FDA is announcing the availability of a document entitled “Guidance for Industry: Bar Code Label Requirements—Questions and Answers” dated August 2011. In the Federal Register of February 26, 2004 (69 FR 9120), FDA published a final rule (the February 2004 final rule) requiring certain human drug and biological products to have on their labels a linear bar code that contains, at a minimum, the drug's national drug code number (§ 201.25 (21 CFR 201.25)). To explain how the bar code label requirements apply to specific products or circumstances, in the Federal Register of April 27, 2006 (71 FR 24856), FDA announced the availability of a guidance entitled “Guidance for Industry: Bar Code Label Requirement—Questions and Answers” that was revised several months later, as discussed in the Federal Register of October 5, 2006 (71 FR 58739). Since then, FDA has received additional information concerning vaccines and the linear bar code requirement. In light of this information, we are incorporating a new response to question 12 in the guidance document entitled ”Guidance for Industry: Bar Code Label Requirements—Questions and Answers”. We are providing a revised response to manufacturers of licensed vaccines in connection with the use of alternative coding technologies because it has become increasingly clear that vaccines present unique concerns in the bar coding context, particularly with respect to compliance with recordkeeping and mandatory adverse event reporting requirements that are specific to the administration of childhood vaccines. These concerns are particularly important because vaccines are typically administered in an office or clinic which may have limited administrative support. For example, health care providers who administer a vaccine that is subject to the requirements in the National Childhood Vaccine Injury Act of 1986 (Pub. L. 99-660) (42 U.S.C. 300aa-25(a))) (NCVIA) are required to ensure that there is recorded in the vaccine recipient's permanent medical record (or in a permanent office log or file) the date the vaccine was administered, the manufacturer, lot number of the vaccine, and the name, address, and title of the person administering the vaccine (42 U.S.C. 300aa-25(a)). Manual data entry of this information requires rigorous procedures to ensure accurate records as not all of this information is encoded and clerical recording errors can diminish the value of information available for mandatory adverse event reporting. Furthermore, inaccurate recording of a lot number may delay or misdirect FDA's investigation of an adverse event. At this time, FDA believes that two dimensional symbology technology has advanced such that health care providers may wish to invest in the technology to capture information from a two dimensional code because, through use of this technology, they may more effectively be able to address the reporting requirements reflected in NCVIA.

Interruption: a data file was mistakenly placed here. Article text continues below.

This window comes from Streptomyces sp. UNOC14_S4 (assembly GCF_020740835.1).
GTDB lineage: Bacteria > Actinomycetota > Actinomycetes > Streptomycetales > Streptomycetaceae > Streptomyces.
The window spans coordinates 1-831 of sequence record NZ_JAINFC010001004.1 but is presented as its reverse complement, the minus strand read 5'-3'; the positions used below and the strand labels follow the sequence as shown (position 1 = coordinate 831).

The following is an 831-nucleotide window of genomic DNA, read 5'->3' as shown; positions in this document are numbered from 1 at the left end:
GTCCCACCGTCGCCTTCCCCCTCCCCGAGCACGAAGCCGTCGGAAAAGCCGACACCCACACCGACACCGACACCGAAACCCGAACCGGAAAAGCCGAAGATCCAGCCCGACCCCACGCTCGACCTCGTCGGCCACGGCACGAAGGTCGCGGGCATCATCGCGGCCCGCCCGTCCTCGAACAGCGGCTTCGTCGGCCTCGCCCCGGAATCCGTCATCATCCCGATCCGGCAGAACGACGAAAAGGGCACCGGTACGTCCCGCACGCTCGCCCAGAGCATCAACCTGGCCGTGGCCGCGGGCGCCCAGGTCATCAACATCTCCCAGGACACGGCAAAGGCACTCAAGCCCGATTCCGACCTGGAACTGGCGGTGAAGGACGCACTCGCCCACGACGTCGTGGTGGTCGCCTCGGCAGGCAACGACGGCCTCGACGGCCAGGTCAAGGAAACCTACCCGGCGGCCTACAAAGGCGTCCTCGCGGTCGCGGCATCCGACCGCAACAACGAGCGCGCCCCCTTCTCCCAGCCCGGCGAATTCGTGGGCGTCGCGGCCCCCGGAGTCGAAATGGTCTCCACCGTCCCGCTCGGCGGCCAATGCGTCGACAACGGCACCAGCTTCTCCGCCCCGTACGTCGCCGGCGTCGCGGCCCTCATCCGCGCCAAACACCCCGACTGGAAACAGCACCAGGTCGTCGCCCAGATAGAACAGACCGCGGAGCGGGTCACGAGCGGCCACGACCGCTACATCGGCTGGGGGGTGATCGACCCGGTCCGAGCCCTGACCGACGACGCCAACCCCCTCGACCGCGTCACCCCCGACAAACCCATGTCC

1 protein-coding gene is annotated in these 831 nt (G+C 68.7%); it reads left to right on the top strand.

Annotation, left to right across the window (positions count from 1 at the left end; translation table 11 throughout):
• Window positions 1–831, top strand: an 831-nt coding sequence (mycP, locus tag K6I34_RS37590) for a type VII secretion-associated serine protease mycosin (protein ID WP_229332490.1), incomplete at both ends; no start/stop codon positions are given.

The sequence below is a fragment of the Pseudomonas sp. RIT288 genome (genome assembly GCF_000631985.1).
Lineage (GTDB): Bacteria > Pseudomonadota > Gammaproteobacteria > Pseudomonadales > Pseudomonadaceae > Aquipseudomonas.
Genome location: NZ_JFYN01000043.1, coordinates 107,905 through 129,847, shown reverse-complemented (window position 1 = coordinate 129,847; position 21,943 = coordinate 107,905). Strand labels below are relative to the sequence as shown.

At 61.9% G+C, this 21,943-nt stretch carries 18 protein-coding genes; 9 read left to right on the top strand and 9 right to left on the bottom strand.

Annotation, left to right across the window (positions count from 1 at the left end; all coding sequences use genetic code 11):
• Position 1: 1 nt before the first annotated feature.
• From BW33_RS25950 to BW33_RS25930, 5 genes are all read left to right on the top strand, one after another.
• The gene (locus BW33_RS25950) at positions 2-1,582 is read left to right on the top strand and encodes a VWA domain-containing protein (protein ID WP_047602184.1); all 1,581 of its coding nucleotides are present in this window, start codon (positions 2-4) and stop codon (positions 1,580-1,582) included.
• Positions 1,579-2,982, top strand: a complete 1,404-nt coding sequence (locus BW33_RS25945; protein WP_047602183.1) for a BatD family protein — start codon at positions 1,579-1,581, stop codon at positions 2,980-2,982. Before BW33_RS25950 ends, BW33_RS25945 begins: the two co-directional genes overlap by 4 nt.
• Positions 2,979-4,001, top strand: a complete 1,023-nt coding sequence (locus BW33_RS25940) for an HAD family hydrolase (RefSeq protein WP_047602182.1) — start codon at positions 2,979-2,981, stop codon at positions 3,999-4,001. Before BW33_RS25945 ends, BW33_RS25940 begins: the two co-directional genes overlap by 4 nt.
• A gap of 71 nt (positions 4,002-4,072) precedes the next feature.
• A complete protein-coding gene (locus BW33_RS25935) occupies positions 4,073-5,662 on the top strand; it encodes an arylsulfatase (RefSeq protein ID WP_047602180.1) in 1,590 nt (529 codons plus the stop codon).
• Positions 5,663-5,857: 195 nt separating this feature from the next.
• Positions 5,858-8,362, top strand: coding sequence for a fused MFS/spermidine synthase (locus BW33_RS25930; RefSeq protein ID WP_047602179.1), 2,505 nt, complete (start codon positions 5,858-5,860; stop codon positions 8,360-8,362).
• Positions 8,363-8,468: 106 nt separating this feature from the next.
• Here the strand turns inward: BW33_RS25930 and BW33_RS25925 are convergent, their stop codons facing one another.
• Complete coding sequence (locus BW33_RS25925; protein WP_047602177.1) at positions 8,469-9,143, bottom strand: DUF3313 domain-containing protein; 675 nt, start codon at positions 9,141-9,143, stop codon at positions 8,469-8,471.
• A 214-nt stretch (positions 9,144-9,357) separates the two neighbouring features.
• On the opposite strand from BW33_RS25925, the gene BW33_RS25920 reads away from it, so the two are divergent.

FDA also believes that enhanced compliance with NCVIA will in turn enable compliance with the mandatory reporting of adverse events by health care providers under the Vaccine Adverse Event Reporting System (VAERS), administered jointly by the Centers for Disease Control and Prevention and FDA. For example, complete automatic entry of vaccine information would facilitate accurate reporting to VAERS, decrease incorrect VAERS entries, and would facilitate rapid, accurate entry into immunization registries. Finally, the ready availability of information in machine readable format will enable more efficient electronic recordation of information, including lot number and vaccine expiration dates.